ARTS

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April 17, 2015

Fruitful weekend for student artists

The Logan Center for the Arts was hopping and popping with fashion and art lovers alike the weekend before last. Festivities started Thursday night with the opening of Pink Chiffon and continued on Friday with the opening of an exhibit featuring fashion from MODA’s first cooperative effort with the School of the Art Institute of Chicago.

Pink Chiffon, a Department of Visual Arts BA Thesis Exhibition in Logan’s main gallery, featured the works of nine different student artists. The show included a wide range of modern media, human interactions, everyday objects, and unusual creations that display and highlight the beauty of the every day.

Pieces included an artistically constructed chair, turned sideways; a glass structure filled with decaying fruits reminiscent of Yoko Ono’s designs; and a room displaying a video game stream. The front room of the gallery showcased a fun, interactive piece by Scarlett Kim. Participants sat at a table with Kim and helped her write letters to her dad—some comical, some serious, and some in different languages. Afterward, these letters were pinned up on a nearby wall. Another intriguing series consisted of blocks of homemade soap, which contained everything you would never want to see inside a bar of soap —the contents ranging from mold to clumps of hair—yet surprisingly looks beautiful.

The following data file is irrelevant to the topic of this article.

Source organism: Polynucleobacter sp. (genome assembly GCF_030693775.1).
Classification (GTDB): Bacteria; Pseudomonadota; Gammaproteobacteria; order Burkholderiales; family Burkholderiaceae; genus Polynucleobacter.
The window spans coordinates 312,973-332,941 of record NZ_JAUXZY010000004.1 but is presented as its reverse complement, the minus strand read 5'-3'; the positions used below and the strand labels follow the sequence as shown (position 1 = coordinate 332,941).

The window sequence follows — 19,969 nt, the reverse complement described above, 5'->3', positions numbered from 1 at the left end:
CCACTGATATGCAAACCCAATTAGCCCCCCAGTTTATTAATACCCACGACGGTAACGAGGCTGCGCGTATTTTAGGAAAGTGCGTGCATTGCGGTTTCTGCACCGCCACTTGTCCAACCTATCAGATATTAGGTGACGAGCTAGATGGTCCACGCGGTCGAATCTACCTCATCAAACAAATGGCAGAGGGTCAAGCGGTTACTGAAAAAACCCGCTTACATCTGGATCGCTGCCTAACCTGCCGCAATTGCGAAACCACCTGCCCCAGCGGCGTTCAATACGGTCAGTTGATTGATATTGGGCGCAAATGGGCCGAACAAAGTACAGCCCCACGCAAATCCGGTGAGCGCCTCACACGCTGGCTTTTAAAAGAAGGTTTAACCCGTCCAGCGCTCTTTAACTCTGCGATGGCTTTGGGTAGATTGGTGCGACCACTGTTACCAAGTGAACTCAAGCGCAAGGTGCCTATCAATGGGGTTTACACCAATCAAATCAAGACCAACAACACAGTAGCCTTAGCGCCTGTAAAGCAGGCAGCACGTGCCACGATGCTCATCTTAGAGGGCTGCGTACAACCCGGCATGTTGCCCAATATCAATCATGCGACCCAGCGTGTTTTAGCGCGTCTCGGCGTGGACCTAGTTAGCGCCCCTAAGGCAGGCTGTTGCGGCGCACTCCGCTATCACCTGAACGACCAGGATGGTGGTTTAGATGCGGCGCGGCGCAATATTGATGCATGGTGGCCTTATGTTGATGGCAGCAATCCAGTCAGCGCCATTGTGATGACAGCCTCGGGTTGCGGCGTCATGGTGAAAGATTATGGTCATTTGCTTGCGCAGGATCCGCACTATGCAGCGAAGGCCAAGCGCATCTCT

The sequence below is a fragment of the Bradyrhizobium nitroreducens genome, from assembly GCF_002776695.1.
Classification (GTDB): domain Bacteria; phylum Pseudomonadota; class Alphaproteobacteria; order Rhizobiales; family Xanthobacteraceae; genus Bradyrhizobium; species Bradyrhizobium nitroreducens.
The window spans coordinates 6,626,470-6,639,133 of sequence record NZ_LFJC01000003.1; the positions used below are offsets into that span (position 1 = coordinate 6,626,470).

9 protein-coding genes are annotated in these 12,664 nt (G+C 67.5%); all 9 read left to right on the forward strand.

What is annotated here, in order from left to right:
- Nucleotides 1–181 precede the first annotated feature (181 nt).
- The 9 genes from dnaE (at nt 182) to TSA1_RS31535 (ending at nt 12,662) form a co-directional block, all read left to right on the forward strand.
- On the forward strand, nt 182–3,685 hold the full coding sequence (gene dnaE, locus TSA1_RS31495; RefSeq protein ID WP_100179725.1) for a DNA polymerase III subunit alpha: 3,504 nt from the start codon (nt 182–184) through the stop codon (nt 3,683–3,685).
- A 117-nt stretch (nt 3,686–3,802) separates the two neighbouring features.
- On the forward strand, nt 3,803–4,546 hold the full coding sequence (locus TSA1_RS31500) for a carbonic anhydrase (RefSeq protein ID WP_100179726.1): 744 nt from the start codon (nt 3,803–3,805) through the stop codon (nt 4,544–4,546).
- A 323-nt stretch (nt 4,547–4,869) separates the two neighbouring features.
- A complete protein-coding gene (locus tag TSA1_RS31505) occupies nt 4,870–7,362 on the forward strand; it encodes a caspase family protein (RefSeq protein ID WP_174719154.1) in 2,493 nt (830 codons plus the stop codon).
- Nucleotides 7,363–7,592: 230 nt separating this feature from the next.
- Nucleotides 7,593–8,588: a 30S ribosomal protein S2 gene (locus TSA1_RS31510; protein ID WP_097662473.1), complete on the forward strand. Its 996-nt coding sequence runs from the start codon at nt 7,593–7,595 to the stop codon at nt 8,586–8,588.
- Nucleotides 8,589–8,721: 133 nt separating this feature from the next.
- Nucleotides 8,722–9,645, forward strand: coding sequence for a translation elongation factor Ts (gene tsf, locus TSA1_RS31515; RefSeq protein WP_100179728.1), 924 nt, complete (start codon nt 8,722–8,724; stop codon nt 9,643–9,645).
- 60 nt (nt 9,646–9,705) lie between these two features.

The weekend also witnessed a high-energy reception to celebrate the opening of another show, an exhibition titled Passion, Territory, and Reflection put on by MODA, the undergraduate fashion magazine. It features three undergraduate designers: Celia Yuen, Connie Huang, and Harrison Yu. These designers have been working with graduate students at the School of the Art Institute of Chicago (SAIC) for the duration of this school year to learn the ins and outs of clothing design.

Yuen, who has participated in both MODA’s Designer Boot Camp as well as the MODA Fashion Show, described the experience as eye-opening: “I got to see a different approach to fashion, in which I interacted with people who live and breathe fashion.”  Yuen explained the creative process of the SAIC experience, detailing one instance when students were encouraged to bring in images that inspired them and incorporate them into their designs. These influences can be clearly seen in the various fashion pieces. Yuen’s black flowing dress, for example, features fantastical origami birds inspired by nature. Yuen’s colorful dresses, embellished with intricate wire designs, as well as Huang’s sleek, elegant, dark blue gowns, drew inspiration from elements beyond the simple of the human body. This is the first year MODA has partnered with SAIC, and the group hopes to grow the program in the coming years.

MODA’s exhibit will remain open until May 4 in Logan’s Lower Gidwitz Lobby.

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